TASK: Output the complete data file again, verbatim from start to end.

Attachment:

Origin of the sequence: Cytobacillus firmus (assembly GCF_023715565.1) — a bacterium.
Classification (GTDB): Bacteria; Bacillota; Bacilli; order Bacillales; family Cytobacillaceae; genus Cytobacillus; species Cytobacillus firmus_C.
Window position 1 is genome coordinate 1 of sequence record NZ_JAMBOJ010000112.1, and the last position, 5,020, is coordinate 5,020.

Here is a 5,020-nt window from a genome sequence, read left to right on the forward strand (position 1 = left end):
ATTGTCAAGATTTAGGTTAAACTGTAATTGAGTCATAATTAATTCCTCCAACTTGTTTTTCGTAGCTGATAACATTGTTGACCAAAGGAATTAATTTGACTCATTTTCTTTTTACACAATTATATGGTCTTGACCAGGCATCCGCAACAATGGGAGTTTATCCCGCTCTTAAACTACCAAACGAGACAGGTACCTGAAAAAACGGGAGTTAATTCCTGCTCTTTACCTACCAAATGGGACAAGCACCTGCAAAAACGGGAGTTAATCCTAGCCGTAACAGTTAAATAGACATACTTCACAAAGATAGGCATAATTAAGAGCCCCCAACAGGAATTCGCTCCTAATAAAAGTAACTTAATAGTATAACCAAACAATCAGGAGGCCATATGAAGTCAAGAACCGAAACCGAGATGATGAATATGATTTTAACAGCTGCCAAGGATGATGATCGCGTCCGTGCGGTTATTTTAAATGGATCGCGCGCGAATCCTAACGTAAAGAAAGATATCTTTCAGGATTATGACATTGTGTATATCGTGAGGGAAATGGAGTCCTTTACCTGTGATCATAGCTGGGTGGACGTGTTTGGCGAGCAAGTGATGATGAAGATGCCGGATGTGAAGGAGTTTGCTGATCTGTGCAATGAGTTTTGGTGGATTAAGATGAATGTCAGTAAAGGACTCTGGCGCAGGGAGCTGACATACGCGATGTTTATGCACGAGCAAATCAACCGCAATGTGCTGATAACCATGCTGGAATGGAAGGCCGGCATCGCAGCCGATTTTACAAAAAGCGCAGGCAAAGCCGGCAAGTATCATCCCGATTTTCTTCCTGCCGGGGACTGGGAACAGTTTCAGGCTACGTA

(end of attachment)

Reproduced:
Origin of the sequence: Cytobacillus firmus (assembly GCF_023715565.1) — a bacterium.
Classification (GTDB): Bacteria; Bacillota; Bacilli; order Bacillales; family Cytobacillaceae; genus Cytobacillus; species Cytobacillus firmus_C.
Window position 1 is genome coordinate 1 of sequence record NZ_JAMBOJ010000112.1, and the last position, 5,020, is coordinate 5,020.

Here is a 5,020-nt window from a genome sequence, read left to right on the forward strand (position 1 = left end):
ATTGTCAAGATTTAGGTTAAACTGTAATTGAGTCATAATTAATTCCTCCAACTTGTTTTTCGTAGCTGATAACATTGTTGACCAAAGGAATTAATTTGACTCATTTTCTTTTTACACAATTATATGGTCTTGACCAGGCATCCGCAACAATGGGAGTTTATCCCGCTCTTAAACTACCAAACGAGACAGGTACCTGAAAAAACGGGAGTTAATTCCTGCTCTTTACCTACCAAATGGGACAAGCACCTGCAAAAACGGGAGTTAATCCTAGCCGTAACAGTTAAATAGACATACTTCACAAAGATAGGCATAATTAAGAGCCCCCAACAGGAATTCGCTCCTAATAAAAGTAACTTAATAGTATAACCAAACAATCAGGAGGCCATATGAAGTCAAGAACCGAAACCGAGATGATGAATATGATTTTAACAGCTGCCAAGGATGATGATCGCGTCCGTGCGGTTATTTTAAATGGATCGCGCGCGAATCCTAACGTAAAGAAAGATATCTTTCAGGATTATGACATTGTGTATATCGTGAGGGAAATGGAGTCCTTTACCTGTGATCATAGCTGGGTGGACGTGTTTGGCGAGCAAGTGATGATGAAGATGCCGGATGTGAAGGAGTTTGCTGATCTGTGCAATGAGTTTTGGTGGATTAAGATGAATGTCAGTAAAGGACTCTGGCGCAGGGAGCTGACATACGCGATGTTTATGCACGAGCAAATCAACCGCAATGTGCTGATAACCATGCTGGAATGGAAGGCCGGCATCGCAGCCGATTTTACAAAAAGCGCAGGCAAAGCCGGCAAGTATCATCCCGATTTTCTTCCTGCCGGGGACTGGGAACAGTTTCAGGCTACGTA